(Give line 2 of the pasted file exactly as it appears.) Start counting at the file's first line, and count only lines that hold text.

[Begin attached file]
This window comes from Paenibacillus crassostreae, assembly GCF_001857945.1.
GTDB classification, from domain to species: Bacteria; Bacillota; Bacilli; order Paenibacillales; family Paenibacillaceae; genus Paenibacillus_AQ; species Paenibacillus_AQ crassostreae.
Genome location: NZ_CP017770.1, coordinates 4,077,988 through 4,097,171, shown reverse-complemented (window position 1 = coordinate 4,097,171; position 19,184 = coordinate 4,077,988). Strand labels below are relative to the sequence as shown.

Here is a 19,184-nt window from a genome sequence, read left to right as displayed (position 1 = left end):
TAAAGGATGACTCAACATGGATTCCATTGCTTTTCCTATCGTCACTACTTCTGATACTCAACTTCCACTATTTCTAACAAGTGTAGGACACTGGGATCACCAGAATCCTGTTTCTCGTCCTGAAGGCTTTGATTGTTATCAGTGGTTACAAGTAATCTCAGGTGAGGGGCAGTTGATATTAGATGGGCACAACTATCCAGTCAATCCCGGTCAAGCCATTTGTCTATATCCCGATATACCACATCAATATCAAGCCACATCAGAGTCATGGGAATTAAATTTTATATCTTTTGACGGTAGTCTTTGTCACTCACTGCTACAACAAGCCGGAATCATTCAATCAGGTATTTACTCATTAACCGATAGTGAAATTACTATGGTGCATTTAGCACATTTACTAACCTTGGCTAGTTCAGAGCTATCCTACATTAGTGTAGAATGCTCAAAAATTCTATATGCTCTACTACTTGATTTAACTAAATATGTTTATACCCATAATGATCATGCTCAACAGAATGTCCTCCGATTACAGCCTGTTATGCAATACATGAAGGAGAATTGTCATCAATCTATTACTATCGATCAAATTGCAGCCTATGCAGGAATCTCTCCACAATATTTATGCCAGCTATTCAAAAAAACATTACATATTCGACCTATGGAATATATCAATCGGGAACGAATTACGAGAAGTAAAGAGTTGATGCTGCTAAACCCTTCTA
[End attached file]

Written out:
GTDB classification, from domain to species: Bacteria; Bacillota; Bacilli; order Paenibacillales; family Paenibacillaceae; genus Paenibacillus_AQ; species Paenibacillus_AQ crassostreae.